It may not make sense to a lot of people, especially those who don’t pay attention to the similarities in song structure between the two genres, but Chatelain knows that his still-embryonic solo career is set to buck a lot of expectations. If his ties to Jets to Brazil aren’t enough to throw a post-hardcore shadow over Cub Country’s country licks, his label situation may do the trick: Like Jets to Brazil, Cub Country gets its paychecks from Jade Tree Records. With the label’s nearly synonymous ties to post-hardcore of all stripes, it’s almost a foregone conclusion that Cub Country will bear some sort of similarities to, if not Jets, then the likes of The Promise Ring, Cap’n Jazz or New End Original.

Anyone who comes with those sort of expectations are bound to be surprised at Cub Country’s direction. While such a shocker can’t be avoided, Chatelain hopes many of the fans who follow him over from Jets to Brazil bring an open mind along for the trip; being somewhat unpredictable has always been a part of his full-time band’s formula anyway.

“I’m not sure what people expect out of Jets to Brazil,” Chatelain laughs. “At this point, I’m not sure if they expect anything out of us, because we’ve sort of surprised people as the records are coming out. With this, I wasn’t trying to be different or anything. It was just something that came out. Maybe it will surprise people, maybe it won’t. Jets did a few country-sounding songs, but nothing too involved.”

An appreciation for surprising audiences isn’t the only thing Cub Country shares with Jets to Brazil: The entire recording cast for High Unita High was borrowed from the Jets roster, and – surprise, surprise – when Cub Country takes to the road for the first time, the Jets will come along with him. Of course, there’s bound to be some confusion as to where the boundaries of one band begin and the other one ends, a fact Chatelain can deal with, especially since he plans to keep the Cub Country lineup shuffling. Nonetheless, he’s steeled himself for the inescapable ties to his full-time band that he’s destined to deal with.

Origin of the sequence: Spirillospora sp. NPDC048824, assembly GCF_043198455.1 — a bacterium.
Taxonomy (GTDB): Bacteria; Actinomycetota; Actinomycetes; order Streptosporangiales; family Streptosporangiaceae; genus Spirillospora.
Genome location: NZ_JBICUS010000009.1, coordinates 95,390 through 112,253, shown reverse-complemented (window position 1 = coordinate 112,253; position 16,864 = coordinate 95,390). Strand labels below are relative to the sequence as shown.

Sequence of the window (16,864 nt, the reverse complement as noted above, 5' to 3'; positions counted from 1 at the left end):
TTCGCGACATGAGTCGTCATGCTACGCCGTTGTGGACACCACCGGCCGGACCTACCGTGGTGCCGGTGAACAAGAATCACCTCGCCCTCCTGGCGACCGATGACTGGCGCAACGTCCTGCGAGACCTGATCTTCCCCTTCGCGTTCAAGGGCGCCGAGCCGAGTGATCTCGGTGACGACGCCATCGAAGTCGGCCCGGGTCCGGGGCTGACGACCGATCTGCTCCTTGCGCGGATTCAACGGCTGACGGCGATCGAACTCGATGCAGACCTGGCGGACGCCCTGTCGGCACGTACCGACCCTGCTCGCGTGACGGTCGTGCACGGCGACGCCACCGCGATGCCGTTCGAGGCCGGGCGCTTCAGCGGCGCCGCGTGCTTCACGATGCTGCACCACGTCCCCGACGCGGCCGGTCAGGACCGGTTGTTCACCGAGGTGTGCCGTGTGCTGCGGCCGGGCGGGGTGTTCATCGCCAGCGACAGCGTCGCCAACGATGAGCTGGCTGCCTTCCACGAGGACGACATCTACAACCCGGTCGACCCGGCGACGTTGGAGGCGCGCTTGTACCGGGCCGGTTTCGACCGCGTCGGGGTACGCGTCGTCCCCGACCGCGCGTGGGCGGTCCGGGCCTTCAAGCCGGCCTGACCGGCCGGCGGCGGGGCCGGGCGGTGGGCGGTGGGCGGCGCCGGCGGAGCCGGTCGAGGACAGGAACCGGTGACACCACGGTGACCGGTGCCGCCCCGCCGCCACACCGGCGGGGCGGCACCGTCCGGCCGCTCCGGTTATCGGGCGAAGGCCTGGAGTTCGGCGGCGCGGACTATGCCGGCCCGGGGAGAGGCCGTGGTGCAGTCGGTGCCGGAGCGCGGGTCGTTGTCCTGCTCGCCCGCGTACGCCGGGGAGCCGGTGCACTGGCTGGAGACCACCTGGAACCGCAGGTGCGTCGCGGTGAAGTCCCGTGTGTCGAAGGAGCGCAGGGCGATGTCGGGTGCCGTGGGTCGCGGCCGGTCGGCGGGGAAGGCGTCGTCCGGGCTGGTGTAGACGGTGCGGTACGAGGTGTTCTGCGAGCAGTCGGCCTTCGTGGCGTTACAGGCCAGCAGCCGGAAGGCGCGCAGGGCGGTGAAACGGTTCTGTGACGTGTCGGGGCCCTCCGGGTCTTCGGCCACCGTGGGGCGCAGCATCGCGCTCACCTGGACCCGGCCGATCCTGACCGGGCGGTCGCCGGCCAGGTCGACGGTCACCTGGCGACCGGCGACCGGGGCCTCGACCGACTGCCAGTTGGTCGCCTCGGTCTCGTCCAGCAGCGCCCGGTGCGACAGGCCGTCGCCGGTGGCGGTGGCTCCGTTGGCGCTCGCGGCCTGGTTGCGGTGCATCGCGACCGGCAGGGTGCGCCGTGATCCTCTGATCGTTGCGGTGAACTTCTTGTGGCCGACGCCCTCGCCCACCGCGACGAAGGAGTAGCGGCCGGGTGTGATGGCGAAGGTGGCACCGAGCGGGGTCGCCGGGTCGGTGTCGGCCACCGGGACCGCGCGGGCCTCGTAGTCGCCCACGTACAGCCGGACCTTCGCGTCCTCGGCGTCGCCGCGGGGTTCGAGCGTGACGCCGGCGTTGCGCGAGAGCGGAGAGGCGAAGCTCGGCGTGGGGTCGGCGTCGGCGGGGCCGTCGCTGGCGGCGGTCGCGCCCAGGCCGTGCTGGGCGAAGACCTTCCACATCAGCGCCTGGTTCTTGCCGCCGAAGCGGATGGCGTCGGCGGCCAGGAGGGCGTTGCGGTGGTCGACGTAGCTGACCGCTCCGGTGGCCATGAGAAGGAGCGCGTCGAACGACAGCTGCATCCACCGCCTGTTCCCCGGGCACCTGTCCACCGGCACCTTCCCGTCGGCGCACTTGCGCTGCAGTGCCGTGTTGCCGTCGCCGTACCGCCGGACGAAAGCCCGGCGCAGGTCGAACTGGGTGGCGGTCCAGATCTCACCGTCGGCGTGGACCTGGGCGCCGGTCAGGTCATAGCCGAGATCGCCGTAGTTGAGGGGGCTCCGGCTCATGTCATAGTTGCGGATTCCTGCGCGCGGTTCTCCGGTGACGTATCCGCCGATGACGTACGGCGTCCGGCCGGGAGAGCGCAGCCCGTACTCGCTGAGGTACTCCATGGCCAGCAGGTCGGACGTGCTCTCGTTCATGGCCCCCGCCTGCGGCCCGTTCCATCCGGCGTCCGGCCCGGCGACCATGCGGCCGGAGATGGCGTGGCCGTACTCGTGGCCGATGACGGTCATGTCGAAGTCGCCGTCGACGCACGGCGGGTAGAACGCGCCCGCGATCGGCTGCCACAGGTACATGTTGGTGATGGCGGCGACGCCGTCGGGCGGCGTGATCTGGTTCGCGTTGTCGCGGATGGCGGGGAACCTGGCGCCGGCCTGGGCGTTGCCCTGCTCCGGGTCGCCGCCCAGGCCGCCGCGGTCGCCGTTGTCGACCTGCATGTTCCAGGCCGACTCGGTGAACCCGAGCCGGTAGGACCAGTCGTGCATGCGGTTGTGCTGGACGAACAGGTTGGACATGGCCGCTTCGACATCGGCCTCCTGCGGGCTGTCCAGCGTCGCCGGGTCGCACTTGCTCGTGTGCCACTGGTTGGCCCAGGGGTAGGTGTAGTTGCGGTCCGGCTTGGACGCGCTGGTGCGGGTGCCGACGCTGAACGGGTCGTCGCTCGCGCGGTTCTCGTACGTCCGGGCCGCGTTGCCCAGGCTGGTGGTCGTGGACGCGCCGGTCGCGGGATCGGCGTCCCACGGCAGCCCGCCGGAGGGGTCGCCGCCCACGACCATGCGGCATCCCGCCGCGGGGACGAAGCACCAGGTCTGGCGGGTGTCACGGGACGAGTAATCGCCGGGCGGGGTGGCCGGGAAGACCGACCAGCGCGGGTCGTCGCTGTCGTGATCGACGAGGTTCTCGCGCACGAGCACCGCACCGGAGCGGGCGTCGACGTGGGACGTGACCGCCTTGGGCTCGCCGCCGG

“I don’t want people to go to the show expecting us to play a Jets to Brazil song because it’s just not going to happen,” he says. “When first I was taking everyone from the band, that’s immediately what I thought. ‘Oh great. Now people are going to yell Jets to Brazil songs at us.’ We’ll see what happens.”

By now, there’s certainly a handful of imaginations who’ve painted Chatelain as a closet country fan, growing up in Salt Lake City, jamming on country as well as the love for punk rock that eventually landed him a coveted position in Jets to Brazil. Flush those crazy ideas right now.

Like most youngsters who find shelter in the world of punk music, Chatelain quickly jettisoned his interest in most everything else. Country music was one of the first things to go.

“When you get into punk rock, pretty much you hate everything,” he laughs. “I didn’t want to have a family anymore, I didn’t want to like my friends anymore, I didn’t want to like anything unless it was hard and fast.

“I think country was the enemy. I grew up in Utah, so what I associated with country was rednecks, the guys who used to fuck with you when you’d go down to the store on your skateboard. Later on, I saw that musically it made a lot of sense to me. That’s probably one of the reasons I did hate it. I couldn’t stand dudes who walked around Salt Lake in cowboy hats with their big wad of chew in their mouth and had a knife on their belt and would call you a faggot or whatever when they saw you. I didn’t want to have anything to do with that whole scene. I’ve kind of discovered you don’t have to have anything to do with that scene to appreciate it.”

A bit reluctant to take a dip in Cub Country’s country-fried sound? Chatelain knows the feeling all too well from his hard-core-punk era. Luckily for music fans, he grew up enough to leave that sort of baggage behind. Now he’s just banking on an audience who has as well.